As a Rampant ‘Review Bombing’ Scandal Goes Viral, It Seems the Rose-Colored Lenses on BookTok Are Wearing Off

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I think it’s safe to say that 2022 was a high for BookTok and Book Twitter fandoms. We were all desperate to learn more about Evelyn Hugo’s love life, or rooting for Lily Bloom to get her happily ever after. But this year, something has changed.

Maybe it was capitalism’s sheer relentlessness to prey on BookTok buzz — from the Red, White & Royal Blue movie, to the Lessons in Chemistry mini-series, to the ‘As seen on BookTok‘ banners lining every Barnes & Noble shelf. Perhaps people were getting tired of the relentless sexualization problem inhabiting various Book fandoms. Or possibly, as some critics claimed, it’s because BookTok has become the ‘fast fashion’ of reading.

Either way, the warmth and joy that often accompanied talks about Book fandoms have been few and far between this year, with BookTokers and tweeters instead becoming embroiled in several ‘dramas’ — most notably when author @CaitCorrain was caught this month making a number of fake Goodreads account to ‘review bomb’ other competing authors.

Specifically, these review bombs seemingly targeted POC indie authors, so many across the internet were outraged by the situation. A group of creators on BookTok and Book Twitter compiled information on the review bombing and circulated it online. (Specifically, the author was a former writer in the “Reylo” Star Wars fandom, and Reylo stans did not come to play when it came to denouncing her.)

While this author ended up apologizing today, and ended up losing her book deal, it’s hard to ignore the increasing bitter taste of BookTok in everyone’s mouths.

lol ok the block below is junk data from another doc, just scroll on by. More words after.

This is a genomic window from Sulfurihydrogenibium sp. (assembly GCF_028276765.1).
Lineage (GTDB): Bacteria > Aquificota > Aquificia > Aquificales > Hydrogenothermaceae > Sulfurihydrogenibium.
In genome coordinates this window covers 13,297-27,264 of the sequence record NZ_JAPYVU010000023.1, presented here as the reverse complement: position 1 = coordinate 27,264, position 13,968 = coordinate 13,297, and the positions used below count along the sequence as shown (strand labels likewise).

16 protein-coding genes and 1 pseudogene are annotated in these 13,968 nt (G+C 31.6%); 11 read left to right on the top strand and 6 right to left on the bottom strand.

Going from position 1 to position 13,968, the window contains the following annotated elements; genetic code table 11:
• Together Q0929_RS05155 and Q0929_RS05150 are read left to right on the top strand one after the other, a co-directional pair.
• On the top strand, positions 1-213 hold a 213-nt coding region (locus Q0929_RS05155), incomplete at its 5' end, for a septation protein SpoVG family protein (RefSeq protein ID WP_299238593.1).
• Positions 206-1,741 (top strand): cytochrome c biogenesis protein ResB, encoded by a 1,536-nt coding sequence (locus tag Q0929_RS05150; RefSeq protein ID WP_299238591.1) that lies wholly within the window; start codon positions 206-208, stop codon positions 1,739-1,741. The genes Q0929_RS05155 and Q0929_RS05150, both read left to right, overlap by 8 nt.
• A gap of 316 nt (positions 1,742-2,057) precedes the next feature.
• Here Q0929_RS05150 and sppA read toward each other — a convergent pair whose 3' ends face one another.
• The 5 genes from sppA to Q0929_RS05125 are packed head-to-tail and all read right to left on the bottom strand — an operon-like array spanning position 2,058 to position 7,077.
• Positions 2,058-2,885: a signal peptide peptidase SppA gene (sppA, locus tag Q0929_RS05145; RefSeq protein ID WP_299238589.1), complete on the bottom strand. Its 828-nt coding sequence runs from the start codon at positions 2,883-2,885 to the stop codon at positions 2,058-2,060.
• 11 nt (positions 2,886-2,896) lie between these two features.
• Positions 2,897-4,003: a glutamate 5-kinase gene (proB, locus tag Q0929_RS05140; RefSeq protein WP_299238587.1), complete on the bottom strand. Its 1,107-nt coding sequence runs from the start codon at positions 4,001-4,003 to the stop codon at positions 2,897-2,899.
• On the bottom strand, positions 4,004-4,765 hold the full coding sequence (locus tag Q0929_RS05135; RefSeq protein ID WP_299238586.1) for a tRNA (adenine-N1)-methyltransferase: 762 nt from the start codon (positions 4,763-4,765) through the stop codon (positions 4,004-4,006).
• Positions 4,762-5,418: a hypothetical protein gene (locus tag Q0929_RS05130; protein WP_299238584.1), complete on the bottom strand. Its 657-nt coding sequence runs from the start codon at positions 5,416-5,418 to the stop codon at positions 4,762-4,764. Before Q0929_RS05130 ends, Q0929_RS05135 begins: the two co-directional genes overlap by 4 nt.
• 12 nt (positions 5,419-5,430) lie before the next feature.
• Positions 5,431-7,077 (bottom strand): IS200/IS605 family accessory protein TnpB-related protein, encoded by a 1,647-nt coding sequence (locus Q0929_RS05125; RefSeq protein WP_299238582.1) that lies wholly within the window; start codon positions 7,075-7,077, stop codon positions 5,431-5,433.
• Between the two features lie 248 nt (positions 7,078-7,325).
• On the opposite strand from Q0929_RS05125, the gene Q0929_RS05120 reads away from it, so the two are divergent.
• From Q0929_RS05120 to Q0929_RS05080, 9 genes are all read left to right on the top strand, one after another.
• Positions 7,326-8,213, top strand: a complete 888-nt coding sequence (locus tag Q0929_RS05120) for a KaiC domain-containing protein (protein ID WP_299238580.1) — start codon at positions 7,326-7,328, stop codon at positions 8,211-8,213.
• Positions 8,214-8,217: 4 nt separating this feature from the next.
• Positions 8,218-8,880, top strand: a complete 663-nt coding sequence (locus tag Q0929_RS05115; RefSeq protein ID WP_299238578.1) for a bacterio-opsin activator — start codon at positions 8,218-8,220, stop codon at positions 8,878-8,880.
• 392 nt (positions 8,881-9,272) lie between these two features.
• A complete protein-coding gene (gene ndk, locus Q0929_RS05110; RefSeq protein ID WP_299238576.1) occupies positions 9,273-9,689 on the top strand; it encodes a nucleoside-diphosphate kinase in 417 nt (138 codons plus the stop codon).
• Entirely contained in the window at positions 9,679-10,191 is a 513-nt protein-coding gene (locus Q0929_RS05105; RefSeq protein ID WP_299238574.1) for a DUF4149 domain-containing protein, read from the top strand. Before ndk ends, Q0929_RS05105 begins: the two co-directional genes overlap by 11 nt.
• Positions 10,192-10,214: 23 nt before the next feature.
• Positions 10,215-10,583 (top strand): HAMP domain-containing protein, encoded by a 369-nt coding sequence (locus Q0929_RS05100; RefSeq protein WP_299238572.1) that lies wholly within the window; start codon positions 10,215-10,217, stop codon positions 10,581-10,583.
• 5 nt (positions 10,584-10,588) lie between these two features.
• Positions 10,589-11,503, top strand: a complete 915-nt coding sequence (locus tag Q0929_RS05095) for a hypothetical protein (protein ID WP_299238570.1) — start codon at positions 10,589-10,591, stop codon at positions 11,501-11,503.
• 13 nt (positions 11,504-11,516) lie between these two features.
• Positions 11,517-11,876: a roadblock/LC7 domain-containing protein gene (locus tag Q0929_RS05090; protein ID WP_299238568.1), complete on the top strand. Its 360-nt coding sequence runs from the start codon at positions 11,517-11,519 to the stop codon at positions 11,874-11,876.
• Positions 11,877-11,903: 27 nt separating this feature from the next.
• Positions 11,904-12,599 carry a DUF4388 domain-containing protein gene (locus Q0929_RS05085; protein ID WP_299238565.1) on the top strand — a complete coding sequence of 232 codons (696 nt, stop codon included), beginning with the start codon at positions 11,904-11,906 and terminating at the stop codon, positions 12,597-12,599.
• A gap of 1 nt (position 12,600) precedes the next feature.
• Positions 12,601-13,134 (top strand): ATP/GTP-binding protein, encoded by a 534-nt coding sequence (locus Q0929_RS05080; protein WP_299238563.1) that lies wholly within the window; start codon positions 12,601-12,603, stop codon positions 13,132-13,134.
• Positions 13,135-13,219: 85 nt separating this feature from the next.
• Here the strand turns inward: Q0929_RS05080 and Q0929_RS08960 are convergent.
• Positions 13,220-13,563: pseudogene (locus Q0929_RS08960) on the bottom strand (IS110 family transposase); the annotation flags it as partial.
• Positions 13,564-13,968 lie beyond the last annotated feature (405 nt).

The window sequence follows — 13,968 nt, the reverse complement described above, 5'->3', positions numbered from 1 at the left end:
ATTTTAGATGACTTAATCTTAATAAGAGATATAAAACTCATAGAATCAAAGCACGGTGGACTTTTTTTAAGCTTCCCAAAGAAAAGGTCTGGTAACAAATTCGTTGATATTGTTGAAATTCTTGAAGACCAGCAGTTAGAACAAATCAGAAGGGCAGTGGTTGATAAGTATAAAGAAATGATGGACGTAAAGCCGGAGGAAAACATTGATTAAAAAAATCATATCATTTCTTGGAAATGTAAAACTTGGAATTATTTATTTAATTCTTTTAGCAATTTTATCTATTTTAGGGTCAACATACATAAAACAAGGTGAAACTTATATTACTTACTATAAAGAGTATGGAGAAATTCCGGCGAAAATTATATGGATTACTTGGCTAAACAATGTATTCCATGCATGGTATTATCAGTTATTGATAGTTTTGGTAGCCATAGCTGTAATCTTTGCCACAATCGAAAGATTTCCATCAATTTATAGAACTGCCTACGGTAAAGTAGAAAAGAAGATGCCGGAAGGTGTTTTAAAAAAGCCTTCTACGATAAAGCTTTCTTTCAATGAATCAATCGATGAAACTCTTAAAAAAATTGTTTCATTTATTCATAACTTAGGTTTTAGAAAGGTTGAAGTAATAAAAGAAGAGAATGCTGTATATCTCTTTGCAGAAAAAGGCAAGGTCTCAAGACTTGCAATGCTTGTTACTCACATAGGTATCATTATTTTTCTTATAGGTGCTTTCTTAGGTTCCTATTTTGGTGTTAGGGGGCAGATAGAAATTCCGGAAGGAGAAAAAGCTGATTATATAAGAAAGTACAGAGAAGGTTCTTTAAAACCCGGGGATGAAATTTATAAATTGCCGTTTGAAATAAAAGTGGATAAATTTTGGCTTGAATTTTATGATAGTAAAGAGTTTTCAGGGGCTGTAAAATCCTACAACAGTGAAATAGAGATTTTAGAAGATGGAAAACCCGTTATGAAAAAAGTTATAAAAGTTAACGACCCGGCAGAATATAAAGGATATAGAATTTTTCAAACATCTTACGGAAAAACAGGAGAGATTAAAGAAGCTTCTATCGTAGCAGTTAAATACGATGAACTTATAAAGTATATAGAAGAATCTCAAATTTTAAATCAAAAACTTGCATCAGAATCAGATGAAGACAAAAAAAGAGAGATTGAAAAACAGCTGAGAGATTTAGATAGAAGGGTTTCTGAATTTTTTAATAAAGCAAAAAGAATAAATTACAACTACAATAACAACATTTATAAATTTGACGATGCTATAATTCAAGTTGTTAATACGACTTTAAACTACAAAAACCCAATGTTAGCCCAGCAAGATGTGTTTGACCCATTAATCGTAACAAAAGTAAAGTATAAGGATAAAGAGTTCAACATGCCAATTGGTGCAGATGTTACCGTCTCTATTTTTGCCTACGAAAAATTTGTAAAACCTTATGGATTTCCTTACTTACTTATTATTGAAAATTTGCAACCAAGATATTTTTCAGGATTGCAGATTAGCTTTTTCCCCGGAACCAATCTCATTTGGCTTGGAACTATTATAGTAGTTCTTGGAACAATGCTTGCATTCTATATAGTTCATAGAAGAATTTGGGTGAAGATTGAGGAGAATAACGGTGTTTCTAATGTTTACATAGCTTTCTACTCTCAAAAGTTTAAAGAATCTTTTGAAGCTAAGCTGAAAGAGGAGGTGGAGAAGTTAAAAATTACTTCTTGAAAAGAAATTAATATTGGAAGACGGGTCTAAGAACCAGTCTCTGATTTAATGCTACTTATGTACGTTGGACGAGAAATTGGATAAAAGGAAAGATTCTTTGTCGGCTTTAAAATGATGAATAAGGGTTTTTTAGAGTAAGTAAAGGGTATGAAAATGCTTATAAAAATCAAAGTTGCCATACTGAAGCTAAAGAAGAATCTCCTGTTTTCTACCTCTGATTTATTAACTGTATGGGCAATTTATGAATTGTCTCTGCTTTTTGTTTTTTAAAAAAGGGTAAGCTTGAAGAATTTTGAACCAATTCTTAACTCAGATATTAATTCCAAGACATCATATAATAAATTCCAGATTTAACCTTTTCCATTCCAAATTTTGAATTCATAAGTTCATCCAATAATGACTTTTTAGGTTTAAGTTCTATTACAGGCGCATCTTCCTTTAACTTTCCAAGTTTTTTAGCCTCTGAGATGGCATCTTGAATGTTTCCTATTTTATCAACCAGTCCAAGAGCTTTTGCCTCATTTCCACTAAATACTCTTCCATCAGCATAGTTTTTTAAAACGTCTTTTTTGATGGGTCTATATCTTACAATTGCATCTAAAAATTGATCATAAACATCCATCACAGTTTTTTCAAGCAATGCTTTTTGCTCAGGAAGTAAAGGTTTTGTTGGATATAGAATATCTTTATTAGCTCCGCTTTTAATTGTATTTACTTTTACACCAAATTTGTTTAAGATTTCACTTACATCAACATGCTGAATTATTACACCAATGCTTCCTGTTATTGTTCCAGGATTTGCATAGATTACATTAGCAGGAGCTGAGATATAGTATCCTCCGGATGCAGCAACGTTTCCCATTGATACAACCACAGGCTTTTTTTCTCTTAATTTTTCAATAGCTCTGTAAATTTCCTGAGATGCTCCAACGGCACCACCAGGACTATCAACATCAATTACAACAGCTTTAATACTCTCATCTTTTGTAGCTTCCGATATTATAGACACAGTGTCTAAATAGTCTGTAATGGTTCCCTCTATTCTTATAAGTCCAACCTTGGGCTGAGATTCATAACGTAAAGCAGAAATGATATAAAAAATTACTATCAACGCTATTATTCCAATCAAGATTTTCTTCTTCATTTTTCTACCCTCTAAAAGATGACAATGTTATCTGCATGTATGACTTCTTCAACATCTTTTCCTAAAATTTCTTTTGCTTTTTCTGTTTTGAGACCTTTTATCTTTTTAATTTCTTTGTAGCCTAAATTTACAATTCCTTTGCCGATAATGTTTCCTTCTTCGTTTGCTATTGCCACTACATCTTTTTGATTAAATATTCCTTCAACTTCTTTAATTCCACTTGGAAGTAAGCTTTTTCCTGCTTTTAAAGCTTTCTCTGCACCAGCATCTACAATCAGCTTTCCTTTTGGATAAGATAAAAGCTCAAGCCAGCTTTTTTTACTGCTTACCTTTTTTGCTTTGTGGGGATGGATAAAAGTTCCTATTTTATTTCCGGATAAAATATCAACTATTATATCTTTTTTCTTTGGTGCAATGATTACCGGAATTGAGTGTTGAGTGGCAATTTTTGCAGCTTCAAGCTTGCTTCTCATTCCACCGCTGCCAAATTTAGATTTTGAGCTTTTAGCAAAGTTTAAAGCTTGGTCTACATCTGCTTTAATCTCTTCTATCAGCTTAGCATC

First, you have platforms’ responsibility to address the artificial inflation or deflation of book reviews through content moderation. Good Reads, a platform owned by Amazon, has a policy against this behavior and said they removed all of the author’s tainted reviews. But review-bombing and harassment campaigns have been a long-standing issue on the platform, and book lovers say there’s little they can do to address the harassment they face. One would hope platforms would be a little more proactive in addressing these issues and invest in additional resources for targetted creators.

It also feels like the pinnacle after a year of increasing disillusionment around the book communities online, specifically on the mega-viral BookTok. It further demonstrates to creators the risk of building a brand related to a TikTok trend. Trends come and go, but you want your own presence and brand to be forever (or, you know, a good few years at least).

Finally, it serves as an important lesson for creators when it comes to promoting their own work, building an audience, and even just networking with other creators.

At the core of all three of those things is the importance of integrity; making sure you are being honest about your products and not misleading audiences, and generally, recognizing fellow creators as your allies rather than competitors. It is always a lot more rewarding to be nice, and that kindness is the thing that’ll serve you best in the future.

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